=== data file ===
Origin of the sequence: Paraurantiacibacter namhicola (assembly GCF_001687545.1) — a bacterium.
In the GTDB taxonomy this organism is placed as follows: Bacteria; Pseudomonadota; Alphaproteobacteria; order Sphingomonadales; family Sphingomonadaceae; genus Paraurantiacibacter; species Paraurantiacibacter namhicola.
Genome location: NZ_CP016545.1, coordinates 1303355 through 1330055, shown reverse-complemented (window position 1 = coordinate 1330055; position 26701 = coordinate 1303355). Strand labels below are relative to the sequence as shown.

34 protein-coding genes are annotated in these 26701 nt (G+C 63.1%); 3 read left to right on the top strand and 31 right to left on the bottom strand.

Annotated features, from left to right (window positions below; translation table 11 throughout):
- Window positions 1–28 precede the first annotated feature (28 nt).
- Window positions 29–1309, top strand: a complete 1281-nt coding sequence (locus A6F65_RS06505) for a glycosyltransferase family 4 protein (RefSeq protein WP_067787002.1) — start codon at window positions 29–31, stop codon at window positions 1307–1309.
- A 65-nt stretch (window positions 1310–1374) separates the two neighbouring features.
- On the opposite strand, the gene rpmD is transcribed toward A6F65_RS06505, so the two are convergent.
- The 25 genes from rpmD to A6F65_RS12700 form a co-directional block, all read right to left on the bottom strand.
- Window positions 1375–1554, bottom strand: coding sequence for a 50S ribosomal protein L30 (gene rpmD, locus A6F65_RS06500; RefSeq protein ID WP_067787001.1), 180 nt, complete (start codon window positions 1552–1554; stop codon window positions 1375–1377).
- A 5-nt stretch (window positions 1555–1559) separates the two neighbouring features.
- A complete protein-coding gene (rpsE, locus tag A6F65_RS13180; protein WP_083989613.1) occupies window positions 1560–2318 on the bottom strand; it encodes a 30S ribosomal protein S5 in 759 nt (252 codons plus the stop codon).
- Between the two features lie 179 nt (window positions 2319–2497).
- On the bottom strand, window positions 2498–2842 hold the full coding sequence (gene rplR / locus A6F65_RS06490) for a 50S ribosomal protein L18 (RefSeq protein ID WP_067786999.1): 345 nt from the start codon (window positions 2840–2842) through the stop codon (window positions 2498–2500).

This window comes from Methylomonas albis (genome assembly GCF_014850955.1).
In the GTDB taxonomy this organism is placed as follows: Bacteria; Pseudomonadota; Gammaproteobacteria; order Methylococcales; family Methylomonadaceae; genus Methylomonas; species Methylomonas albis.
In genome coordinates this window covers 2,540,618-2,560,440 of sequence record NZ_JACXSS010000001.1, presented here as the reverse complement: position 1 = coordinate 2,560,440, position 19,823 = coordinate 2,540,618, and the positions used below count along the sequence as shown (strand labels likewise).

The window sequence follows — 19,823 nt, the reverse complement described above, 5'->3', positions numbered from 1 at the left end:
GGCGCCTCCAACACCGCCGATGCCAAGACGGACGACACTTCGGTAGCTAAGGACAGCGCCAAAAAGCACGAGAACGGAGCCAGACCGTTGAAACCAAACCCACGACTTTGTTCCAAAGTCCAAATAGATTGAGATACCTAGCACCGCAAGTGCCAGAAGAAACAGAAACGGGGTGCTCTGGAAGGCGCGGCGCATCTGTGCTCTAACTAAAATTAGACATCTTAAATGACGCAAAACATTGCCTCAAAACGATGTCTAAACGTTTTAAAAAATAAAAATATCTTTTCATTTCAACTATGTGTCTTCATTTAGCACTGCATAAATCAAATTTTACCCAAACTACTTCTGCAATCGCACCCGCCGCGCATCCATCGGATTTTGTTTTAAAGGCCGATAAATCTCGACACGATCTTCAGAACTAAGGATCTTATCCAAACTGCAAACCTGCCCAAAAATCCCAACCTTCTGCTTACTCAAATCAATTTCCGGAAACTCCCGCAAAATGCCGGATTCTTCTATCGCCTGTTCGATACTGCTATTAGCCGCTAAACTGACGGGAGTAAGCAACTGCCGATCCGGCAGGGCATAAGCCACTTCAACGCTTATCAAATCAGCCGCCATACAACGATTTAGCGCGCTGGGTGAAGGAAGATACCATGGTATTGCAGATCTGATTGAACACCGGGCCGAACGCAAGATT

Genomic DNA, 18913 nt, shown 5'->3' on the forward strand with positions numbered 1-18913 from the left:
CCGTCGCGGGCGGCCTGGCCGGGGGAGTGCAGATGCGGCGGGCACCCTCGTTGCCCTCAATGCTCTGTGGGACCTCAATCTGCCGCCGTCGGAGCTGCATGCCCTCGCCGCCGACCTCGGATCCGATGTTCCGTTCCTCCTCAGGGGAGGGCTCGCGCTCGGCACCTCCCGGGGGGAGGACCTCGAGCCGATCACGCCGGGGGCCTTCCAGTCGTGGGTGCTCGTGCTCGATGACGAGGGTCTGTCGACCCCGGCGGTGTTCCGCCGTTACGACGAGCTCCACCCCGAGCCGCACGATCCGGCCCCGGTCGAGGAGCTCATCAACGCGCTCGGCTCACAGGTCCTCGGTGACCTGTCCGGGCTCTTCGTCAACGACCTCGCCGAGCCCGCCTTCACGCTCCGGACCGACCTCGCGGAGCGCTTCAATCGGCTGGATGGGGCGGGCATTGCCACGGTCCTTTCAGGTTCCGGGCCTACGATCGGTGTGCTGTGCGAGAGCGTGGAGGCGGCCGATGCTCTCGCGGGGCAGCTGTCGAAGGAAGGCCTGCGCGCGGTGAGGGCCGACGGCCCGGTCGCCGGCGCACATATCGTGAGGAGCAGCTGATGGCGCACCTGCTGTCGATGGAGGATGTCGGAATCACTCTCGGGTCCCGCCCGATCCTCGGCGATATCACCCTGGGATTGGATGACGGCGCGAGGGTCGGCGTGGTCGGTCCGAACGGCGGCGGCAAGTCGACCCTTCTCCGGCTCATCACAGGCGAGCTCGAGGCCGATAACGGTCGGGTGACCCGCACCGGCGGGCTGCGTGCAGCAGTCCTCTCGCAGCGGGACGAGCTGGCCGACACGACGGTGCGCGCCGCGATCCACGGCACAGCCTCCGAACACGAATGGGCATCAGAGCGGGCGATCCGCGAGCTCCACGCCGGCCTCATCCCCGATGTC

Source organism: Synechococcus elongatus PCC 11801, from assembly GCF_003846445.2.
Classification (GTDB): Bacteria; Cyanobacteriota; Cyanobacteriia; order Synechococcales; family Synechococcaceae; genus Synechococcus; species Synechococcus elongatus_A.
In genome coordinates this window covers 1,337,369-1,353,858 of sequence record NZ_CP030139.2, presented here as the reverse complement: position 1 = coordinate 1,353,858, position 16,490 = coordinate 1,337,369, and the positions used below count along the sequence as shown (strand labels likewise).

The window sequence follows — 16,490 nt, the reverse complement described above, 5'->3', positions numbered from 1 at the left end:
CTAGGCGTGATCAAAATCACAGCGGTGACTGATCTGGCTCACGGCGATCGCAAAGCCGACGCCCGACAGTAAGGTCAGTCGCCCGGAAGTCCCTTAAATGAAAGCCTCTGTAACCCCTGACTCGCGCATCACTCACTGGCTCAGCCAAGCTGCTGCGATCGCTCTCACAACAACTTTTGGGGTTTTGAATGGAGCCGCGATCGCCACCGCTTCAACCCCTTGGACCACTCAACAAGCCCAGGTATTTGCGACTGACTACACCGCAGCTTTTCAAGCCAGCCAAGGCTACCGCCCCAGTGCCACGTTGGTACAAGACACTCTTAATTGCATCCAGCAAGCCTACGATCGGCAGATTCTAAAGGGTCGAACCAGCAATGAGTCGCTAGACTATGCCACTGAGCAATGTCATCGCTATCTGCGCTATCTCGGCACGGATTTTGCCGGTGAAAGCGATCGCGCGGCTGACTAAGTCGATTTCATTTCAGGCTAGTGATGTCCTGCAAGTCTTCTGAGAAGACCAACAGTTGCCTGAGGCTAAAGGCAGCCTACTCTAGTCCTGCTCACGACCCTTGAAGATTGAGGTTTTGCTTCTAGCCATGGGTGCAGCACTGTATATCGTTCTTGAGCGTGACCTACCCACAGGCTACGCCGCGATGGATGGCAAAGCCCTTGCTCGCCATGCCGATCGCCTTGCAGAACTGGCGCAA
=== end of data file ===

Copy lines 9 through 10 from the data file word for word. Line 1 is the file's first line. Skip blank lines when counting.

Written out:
- On the opposite strand, the gene rpmD is transcribed toward A6F65_RS06505, so the two are convergent.
- The 25 genes from rpmD to A6F65_RS12700 form a co-directional block, all read right to left on the bottom strand.